Just how does the threat of Asian carps getting into the Great Lakes affect you?

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It’s not just commercial and recreational anglers who are affected… water quality and algae blooms affect human health, wetland destruction affect native fishes and birds, plants like wild rice which hold cultural significance would also be threatened and potentially lost.

The Invasive Species Centre hosted a virtual Asian Carp information session and brought together a panel of experts to discuss the threat of Asian carps to the Great Lakes. The virtual event specifically focused on Canadian research efforts.

The session featured an update from Fisheries and Oceans Canada followed by presentations from researchers at University of Toronto’s Scarborough Campus. Attendees learned about the risks Asian carps pose to the Great Lakes, and about ongoing research focusing on non-physical barrier technologies, tributary/spawning suitability, and the potential impacts of climate change.

“Asian carps threaten our fisheries, recreation and nature around the Great Lakes. They could have a significant impact to Great Lakes anglers, boaters, and other recreational water users. Asian carps are big eaters and fast growers and have the ability to alter our lakes and rivers.” explains Sarah Rang, Executive Director at the Invasive Species Centre.

‘Asian carps’ refer to four species of carps (Bighead, Black, Grass, and Silver) that are native to China and southern Russia. While not considered established in Canada, all four species have escaped into the wild in the United States and have established self-sustaining populations, particularly in the Mississippi River watershed. There is immediate risk for Grass Carp to become established within the waters of the Great Lakes, and early detection is key. Great Lakes anglers, boaters and other recreational water users are encouraged to learn how to identify Grass Carp and know how to report suspected sightings or captures, by downloading the quick reference guide.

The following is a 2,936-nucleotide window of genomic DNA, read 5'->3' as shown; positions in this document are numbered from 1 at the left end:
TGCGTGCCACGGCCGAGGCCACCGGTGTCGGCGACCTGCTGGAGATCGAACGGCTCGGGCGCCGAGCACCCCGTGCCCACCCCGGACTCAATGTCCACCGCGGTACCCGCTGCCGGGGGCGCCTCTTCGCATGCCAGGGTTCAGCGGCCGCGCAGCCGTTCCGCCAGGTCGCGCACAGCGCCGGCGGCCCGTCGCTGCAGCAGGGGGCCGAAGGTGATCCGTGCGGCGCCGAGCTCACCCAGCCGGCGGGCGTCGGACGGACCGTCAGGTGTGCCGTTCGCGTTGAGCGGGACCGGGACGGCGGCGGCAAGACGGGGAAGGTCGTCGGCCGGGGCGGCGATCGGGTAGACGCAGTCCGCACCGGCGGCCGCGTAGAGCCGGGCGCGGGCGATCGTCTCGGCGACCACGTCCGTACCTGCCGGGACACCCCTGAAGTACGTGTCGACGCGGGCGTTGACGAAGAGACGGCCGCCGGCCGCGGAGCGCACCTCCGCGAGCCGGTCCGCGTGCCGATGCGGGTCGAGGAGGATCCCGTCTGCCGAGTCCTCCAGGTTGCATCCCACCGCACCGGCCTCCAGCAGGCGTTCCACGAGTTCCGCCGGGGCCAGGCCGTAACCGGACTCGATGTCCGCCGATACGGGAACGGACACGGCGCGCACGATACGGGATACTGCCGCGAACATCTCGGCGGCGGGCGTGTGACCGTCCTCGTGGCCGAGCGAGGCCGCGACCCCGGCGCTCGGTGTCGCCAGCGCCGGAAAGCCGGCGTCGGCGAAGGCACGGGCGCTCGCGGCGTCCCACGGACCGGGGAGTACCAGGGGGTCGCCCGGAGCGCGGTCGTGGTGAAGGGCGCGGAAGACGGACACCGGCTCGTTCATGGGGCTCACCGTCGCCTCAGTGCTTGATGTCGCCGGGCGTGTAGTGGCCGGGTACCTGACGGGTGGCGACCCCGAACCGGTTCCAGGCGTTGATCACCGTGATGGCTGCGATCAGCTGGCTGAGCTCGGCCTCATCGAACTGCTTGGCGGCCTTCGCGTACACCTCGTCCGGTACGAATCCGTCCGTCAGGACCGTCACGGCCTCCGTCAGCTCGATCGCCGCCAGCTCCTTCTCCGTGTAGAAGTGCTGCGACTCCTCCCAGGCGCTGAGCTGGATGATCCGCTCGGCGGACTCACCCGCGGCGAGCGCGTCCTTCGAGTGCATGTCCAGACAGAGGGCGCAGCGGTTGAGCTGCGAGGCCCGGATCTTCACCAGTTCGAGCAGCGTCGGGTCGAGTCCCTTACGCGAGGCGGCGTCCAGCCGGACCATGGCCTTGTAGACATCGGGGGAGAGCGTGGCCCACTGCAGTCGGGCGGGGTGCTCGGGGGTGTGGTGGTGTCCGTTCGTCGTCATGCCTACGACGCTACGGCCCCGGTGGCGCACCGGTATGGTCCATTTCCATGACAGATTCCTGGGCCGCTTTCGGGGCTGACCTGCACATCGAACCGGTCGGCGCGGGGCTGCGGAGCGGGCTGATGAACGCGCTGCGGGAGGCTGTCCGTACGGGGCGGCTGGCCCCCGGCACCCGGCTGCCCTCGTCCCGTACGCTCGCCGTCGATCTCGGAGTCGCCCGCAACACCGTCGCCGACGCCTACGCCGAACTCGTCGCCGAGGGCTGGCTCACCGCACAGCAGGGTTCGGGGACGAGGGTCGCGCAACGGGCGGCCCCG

Asian Carp Canada, supported by Fisheries and Oceans Canada, is a resource for information and news regarding Asian carp developments in Canada. “Our website can connect you to the most recent information about prevention, early warning, reporting and response efforts, and the risk Asian carps present to the Great Lakes and other waters,” says Rang.  Visit www.asiancarp.ca for reporting information.

Invasive species include terrestrial and aquatic species that are introduced to Canada from other places and whose spread threatens the environment, economy, or society, including human health. The effects of invasive species are often irreversible and once established, they are extremely difficult and costly to eradicate or control. Education, outreach, and mitigation before establishment are the most cost-effective ways to reduce these impacts.

The Asian Carp information sessions are available to view at https://asiancarp.ca/resources/webinar-series/

 

About the Invasive Species Centre

The Invasive Species Centre is a not-for-profit organization that prevents the spread of invasive species in Canada and beyond by connecting with stakeholders to catalyze invasive species management and communicate policy and science knowledge. Visit our website at www.invasivespeciescentre.ca

2 COMMENTS

  1. The Asian carp is one of many, many invasive species that have been ignored for far too long that have established themselves in large numbers long ago while the government slept on the job. Now it’s too late.
    A few others are Round Goby, Sea Lamprey, Eurasian Ruffe, Alewife, Zebra mussels, Spiny water fleas.

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